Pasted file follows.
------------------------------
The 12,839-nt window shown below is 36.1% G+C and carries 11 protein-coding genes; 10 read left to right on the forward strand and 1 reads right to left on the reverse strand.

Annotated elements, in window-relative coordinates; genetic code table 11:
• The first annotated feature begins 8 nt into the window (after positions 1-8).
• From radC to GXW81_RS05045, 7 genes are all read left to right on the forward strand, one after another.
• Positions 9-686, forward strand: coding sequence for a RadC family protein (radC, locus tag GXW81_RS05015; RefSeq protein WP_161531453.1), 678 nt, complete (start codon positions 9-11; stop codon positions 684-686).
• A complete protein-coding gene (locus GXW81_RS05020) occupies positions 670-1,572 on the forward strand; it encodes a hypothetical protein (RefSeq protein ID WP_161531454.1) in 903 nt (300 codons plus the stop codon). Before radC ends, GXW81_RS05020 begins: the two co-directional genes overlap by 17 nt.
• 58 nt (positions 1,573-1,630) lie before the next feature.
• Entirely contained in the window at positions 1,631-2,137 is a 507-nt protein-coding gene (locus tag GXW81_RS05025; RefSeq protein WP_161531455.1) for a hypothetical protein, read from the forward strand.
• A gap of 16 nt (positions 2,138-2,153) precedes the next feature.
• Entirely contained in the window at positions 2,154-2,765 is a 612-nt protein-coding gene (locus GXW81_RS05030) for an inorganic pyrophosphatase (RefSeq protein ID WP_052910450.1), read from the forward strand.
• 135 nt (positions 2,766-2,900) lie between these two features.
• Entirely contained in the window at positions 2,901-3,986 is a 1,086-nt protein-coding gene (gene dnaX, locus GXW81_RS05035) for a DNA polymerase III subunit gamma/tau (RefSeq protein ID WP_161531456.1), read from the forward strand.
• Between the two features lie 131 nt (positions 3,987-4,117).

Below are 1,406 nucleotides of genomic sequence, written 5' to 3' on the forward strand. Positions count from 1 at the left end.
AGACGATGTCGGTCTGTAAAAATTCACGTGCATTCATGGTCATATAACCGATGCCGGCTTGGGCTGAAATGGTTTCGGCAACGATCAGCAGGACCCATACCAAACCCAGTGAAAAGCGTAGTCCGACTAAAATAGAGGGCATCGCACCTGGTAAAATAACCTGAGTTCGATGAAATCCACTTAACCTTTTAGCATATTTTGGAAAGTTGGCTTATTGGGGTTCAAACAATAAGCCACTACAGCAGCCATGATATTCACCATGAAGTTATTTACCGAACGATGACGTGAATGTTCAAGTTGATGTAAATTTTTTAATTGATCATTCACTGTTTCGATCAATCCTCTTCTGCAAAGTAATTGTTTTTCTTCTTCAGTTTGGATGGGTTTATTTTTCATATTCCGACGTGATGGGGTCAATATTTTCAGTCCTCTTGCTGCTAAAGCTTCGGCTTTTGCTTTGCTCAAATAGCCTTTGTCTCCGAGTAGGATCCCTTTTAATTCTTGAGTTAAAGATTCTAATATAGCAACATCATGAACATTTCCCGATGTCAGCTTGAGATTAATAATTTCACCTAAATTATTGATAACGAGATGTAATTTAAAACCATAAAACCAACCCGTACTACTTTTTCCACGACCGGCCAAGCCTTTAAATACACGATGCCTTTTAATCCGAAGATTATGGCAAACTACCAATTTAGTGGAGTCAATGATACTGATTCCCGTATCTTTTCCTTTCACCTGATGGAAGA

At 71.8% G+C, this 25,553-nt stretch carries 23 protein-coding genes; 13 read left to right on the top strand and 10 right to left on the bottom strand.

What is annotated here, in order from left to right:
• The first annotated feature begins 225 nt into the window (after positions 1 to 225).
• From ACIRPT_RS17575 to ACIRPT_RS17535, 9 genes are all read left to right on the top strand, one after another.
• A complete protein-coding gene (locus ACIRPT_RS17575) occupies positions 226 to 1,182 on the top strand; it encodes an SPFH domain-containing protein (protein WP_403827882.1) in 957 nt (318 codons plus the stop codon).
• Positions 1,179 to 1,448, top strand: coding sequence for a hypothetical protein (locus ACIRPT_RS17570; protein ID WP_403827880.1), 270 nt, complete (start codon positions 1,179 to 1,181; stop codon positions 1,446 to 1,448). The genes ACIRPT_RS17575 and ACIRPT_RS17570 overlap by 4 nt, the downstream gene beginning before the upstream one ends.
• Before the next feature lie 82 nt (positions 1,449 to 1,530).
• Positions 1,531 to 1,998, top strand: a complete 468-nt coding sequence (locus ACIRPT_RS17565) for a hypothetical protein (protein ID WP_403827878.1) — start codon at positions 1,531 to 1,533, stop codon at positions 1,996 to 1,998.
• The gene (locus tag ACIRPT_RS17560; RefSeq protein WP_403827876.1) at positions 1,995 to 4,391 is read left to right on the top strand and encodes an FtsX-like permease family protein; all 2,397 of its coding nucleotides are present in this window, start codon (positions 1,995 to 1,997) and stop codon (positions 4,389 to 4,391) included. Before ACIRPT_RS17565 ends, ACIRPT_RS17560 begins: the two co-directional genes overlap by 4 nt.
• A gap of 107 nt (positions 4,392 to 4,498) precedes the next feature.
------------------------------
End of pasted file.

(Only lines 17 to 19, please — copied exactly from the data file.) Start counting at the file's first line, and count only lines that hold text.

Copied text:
What is annotated here, in order from left to right:
• The first annotated feature begins 225 nt into the window (after positions 1 to 225).
• From ACIRPT_RS17575 to ACIRPT_RS17535, 9 genes are all read left to right on the top strand, one after another.